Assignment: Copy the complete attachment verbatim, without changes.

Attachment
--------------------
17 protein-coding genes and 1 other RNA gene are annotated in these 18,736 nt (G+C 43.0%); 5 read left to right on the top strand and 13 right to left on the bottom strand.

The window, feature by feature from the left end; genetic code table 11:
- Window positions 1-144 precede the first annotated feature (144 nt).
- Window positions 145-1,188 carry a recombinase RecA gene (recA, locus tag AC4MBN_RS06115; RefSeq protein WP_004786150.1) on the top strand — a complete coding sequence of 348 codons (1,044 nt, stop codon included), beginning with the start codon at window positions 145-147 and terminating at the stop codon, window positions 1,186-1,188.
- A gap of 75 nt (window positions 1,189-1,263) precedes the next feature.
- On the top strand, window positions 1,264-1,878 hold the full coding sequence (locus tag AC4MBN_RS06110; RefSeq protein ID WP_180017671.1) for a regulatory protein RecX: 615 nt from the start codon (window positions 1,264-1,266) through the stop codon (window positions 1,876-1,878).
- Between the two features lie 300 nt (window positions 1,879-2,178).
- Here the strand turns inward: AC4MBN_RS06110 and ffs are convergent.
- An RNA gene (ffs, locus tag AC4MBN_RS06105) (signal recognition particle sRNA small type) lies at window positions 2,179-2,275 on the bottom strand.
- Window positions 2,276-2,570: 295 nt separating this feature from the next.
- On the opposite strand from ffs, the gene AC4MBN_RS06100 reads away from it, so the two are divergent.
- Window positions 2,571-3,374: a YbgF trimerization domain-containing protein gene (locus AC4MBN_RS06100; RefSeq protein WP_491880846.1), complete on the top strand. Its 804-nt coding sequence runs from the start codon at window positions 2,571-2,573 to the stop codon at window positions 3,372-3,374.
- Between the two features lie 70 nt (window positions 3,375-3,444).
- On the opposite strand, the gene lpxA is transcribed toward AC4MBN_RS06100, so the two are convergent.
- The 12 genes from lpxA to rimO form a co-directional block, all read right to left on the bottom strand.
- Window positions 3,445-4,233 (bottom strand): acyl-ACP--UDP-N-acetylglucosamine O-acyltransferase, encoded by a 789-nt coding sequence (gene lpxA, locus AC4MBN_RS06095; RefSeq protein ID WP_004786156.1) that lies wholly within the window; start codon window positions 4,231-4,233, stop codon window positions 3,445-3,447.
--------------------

17 protein-coding genes and 1 other RNA gene are annotated in these 18,736 nt (G+C 43.0%); 5 read left to right on the top strand and 13 right to left on the bottom strand.

The window, feature by feature from the left end; genetic code table 11:
- Window positions 1-144 precede the first annotated feature (144 nt).
- Window positions 145-1,188 carry a recombinase RecA gene (recA, locus tag AC4MBN_RS06115; RefSeq protein WP_004786150.1) on the top strand — a complete coding sequence of 348 codons (1,044 nt, stop codon included), beginning with the start codon at window positions 145-147 and terminating at the stop codon, window positions 1,186-1,188.
- A gap of 75 nt (window positions 1,189-1,263) precedes the next feature.
- On the top strand, window positions 1,264-1,878 hold the full coding sequence (locus tag AC4MBN_RS06110; RefSeq protein ID WP_180017671.1) for a regulatory protein RecX: 615 nt from the start codon (window positions 1,264-1,266) through the stop codon (window positions 1,876-1,878).
- Between the two features lie 300 nt (window positions 1,879-2,178).
- Here the strand turns inward: AC4MBN_RS06110 and ffs are convergent.
- An RNA gene (ffs, locus tag AC4MBN_RS06105) (signal recognition particle sRNA small type) lies at window positions 2,179-2,275 on the bottom strand.
- Window positions 2,276-2,570: 295 nt separating this feature from the next.
- On the opposite strand from ffs, the gene AC4MBN_RS06100 reads away from it, so the two are divergent.
- Window positions 2,571-3,374: a YbgF trimerization domain-containing protein gene (locus AC4MBN_RS06100; RefSeq protein WP_491880846.1), complete on the top strand. Its 804-nt coding sequence runs from the start codon at window positions 2,571-2,573 to the stop codon at window positions 3,372-3,374.
- Between the two features lie 70 nt (window positions 3,375-3,444).
- On the opposite strand, the gene lpxA is transcribed toward AC4MBN_RS06100, so the two are convergent.
- The 12 genes from lpxA to rimO form a co-directional block, all read right to left on the bottom strand.
- Window positions 3,445-4,233 (bottom strand): acyl-ACP--UDP-N-acetylglucosamine O-acyltransferase, encoded by a 789-nt coding sequence (gene lpxA, locus AC4MBN_RS06095; RefSeq protein ID WP_004786156.1) that lies wholly within the window; start codon window positions 4,231-4,233, stop codon window positions 3,445-3,447.